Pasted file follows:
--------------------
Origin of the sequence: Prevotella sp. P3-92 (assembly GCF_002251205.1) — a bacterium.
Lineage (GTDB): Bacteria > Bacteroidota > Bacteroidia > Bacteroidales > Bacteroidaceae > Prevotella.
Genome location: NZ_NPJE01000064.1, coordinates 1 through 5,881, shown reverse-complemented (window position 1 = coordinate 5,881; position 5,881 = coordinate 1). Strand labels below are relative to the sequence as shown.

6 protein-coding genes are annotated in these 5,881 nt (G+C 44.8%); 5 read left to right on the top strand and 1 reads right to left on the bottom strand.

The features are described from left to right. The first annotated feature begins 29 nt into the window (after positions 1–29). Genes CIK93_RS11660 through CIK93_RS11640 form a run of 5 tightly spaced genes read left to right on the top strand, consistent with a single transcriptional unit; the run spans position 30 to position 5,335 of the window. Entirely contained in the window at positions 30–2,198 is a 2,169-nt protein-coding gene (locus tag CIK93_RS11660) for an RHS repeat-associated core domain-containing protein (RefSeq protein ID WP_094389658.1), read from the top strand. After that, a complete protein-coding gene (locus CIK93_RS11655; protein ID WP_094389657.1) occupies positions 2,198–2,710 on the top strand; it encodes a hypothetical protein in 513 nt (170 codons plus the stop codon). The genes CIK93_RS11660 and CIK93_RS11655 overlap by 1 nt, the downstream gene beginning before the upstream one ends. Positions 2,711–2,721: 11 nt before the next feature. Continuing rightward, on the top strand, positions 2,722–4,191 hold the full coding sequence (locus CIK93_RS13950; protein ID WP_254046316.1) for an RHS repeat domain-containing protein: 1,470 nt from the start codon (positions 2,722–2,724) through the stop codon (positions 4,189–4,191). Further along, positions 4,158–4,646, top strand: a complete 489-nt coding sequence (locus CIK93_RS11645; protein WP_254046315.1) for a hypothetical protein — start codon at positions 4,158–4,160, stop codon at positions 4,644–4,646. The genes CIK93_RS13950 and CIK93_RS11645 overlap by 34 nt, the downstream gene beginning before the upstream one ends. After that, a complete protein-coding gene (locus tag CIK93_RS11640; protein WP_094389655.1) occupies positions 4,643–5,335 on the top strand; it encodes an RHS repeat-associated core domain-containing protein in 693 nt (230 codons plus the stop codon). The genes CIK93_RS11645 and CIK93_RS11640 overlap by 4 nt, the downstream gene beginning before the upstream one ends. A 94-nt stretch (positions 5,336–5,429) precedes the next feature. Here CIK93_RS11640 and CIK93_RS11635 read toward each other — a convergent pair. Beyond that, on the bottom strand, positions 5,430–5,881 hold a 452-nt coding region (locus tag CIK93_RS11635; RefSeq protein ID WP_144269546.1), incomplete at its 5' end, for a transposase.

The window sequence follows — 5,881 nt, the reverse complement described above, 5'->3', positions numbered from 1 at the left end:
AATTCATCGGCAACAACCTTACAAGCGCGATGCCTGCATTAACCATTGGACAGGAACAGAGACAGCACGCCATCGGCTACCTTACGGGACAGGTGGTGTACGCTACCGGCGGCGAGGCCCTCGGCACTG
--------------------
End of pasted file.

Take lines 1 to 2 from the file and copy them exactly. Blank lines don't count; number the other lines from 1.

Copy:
Origin of the sequence: Prevotella sp. P3-92 (assembly GCF_002251205.1) — a bacterium.
Lineage (GTDB): Bacteria > Bacteroidota > Bacteroidia > Bacteroidales > Bacteroidaceae > Prevotella.